Vineeth Sreenivasan on his romantic adventure Thattathin Marayathu that reaches the marquee on Friday.

Vineeth Sreenivasan is not the most voluble of actors. But get him talking about cinema and music and then he turns articulate, coming up with interesting observations and candid confessions. So, although most of us have read that his second directorial venture Thattathin Marayathu (TM) is a romance, those who have been following his work know that this is one youngster who does not follow the herd. He puts his head and heart into his work and then lets his audience do the talking. As with his first film Malarvady Arts Club (MAC), Vineeth has written the script of this film as well.

Here is Vineeth talking about the movie, its making and its stars…

The genesis of the film

I was reading a short story by M.J. Akbar and Indian Dream, one of the short stories, stayed in my mind. I began the script when I was in Prague and worked on it for nine months. I wanted to direct a romantic flick and I felt I had got it right when I began working on the script. The story unfolds in Thalassery, a place I grew up in. Each region in Kerala has got its own distinctive culture, dialect and societal norms. Thalassery is a coastal town and spice traders have been frequenting her shores for ages. That has shaped the life and society of the region. TM, in a way, celebrates Thalassery, the culture and her people. TM opens on a beach and ends on a beach.

The story

It is a romance between two youngsters belonging to two different faiths. Vinod, [essayed by a trim Nivin Pauly] is your average small-town guy who falls in love with this ethereal looking Aisha, played by Isha Talwar. I make no claims about the story being different or unique. We have tried to narrate an ageless theme in a modern world with its own set of complexities and issues. When you are working on such a film, you tend to draw on your own experience and those of your friends. So the writer also gets wrapped up in a romantic mood that enhances the story-telling. [Vineeth laughs and agrees and that he himself was in a romantic mood as he plans to get married to his sweetheart later this year.] Each frame has been filmed with a great deal of care to enhance the mood of the story and its characters.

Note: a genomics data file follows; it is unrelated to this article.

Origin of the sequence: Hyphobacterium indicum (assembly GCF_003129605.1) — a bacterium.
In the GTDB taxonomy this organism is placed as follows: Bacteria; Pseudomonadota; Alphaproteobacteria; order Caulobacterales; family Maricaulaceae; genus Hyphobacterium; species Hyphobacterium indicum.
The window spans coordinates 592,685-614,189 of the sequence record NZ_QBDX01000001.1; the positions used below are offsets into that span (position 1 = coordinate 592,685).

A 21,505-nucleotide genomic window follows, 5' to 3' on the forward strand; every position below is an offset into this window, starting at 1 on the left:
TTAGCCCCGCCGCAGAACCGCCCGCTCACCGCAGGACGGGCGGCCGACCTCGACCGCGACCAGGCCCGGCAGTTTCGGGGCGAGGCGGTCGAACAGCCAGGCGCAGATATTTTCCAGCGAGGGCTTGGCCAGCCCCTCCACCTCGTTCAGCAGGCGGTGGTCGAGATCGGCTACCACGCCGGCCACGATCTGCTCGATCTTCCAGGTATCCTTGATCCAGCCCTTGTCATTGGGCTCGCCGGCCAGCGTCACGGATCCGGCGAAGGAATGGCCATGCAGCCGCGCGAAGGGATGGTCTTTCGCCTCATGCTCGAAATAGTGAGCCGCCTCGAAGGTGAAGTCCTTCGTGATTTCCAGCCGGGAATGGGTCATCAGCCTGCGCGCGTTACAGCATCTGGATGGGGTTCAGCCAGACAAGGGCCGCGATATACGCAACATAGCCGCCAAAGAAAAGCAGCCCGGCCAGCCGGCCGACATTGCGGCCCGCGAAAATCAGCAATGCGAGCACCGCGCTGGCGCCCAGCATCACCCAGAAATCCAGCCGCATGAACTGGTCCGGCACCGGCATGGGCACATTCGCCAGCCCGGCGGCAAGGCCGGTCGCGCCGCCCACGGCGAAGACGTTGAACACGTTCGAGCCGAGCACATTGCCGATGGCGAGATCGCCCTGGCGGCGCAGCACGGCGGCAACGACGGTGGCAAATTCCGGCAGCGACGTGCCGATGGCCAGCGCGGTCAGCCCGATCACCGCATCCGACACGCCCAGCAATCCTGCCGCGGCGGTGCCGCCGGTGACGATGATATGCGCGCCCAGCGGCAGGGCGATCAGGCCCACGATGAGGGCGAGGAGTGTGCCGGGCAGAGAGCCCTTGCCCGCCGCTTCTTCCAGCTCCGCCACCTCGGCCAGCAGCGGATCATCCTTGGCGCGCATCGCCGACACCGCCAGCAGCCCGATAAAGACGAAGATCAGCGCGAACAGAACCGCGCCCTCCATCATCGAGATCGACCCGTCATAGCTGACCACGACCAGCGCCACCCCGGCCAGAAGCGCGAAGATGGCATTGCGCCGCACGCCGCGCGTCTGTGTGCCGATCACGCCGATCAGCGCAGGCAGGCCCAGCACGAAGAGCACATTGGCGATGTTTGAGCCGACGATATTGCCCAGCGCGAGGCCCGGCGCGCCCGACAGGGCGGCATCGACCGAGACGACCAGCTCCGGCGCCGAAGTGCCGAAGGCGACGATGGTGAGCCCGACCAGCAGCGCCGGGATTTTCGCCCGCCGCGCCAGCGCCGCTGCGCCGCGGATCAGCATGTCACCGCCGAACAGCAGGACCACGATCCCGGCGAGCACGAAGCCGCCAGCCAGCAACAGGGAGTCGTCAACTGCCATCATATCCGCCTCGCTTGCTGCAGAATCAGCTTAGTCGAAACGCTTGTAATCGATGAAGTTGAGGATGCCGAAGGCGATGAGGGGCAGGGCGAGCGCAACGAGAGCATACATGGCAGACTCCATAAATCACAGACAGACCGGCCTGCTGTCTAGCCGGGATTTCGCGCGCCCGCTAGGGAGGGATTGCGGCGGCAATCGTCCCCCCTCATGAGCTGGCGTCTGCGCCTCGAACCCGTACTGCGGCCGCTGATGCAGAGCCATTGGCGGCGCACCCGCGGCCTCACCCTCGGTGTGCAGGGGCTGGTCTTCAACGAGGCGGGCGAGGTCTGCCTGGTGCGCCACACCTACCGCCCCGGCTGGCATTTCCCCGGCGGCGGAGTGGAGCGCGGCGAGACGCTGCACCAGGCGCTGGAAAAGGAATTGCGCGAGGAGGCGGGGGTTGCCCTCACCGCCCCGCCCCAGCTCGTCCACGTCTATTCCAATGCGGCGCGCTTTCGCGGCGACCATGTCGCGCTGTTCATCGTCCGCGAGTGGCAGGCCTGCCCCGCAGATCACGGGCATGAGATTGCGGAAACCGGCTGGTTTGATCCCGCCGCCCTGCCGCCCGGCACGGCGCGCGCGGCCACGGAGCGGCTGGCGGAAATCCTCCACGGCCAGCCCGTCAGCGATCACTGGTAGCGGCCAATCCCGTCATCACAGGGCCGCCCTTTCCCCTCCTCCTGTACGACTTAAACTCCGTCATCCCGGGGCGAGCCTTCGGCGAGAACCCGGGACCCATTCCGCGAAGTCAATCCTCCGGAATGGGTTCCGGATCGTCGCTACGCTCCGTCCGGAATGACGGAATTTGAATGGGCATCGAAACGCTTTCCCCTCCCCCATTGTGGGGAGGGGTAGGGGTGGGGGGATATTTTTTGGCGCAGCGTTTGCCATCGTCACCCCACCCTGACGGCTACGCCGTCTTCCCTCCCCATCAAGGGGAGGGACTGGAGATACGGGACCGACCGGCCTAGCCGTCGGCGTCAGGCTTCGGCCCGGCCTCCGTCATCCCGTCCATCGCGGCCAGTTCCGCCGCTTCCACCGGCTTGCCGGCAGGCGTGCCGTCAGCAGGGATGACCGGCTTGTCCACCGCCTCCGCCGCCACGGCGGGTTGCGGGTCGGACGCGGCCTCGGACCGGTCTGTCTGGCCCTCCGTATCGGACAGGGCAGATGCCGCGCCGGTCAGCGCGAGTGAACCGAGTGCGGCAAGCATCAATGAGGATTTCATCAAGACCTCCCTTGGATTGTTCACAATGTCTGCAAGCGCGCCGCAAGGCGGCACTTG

The players in the cast

Niven, Aju Varghese and Bhagat Manuel are some of the actors I worked with in MAC too. Then there is Ahmed Siddique, Sunny Wayne, Manikuttan and veteran Sreenivasan and Manoj K. Jayan. As with my previous film we had a workshop to help the actors familiarise themselves with the characters in the film.

Casting Isha Talwar in the lead

I was keen on casting a Malayali in the key role of Aisha. We went through several portfolios and still could not find the person I had in mind. That is when Jomon T. John, cinematographer of the film, showed me a photograph of Isha. We requested her to meet us for a photo shoot and after I saw her stills in the costume, I knew I had found my actor to play Aisha.

This character has an ethereal air to her, she is someone much beyond Vinod’s wildest dreams. So I felt that Isha was the best person to enact that character. Her dedication and hard work have to be admired. We wrote her lines in English and underlined the place which needs to be stressed and so on…When she came to the sets, she hadmemorised her dialogues! I know there has been talk about her not looking like a Malayali. But people forget that there are very fair women and men in Thalassery. When it comes to style and fashion, there are several youngsters who are right up there on what is in the world of fashion. It is a misconception that small town youngsters have no clue about what’s in.

The music

Eight songs have been scored by Shaan Rahman. ‘Anuragathin Velayil’, which was the first song from the movie to be uploaded on YouTube, has won a place in the charts. While I have written that one, ‘Muthu Chippi’, and ‘Thattathin Marayathe Penne’ and ‘Shyamambaram’ have been written by Anu Elizabeth. I wanted the lyrics from a different perspective and that I why opted for Anu, a newcomer to Mollywood. In fact, even the title of the film was derived from her lyrics.

Father’s touch

[Laughs]Yes, I did show him the script after I finished it. Last time, I had showed it to him when I was still writing it and he had suggested several revisions. But this time, he said he liked it as soon as he read the complete script.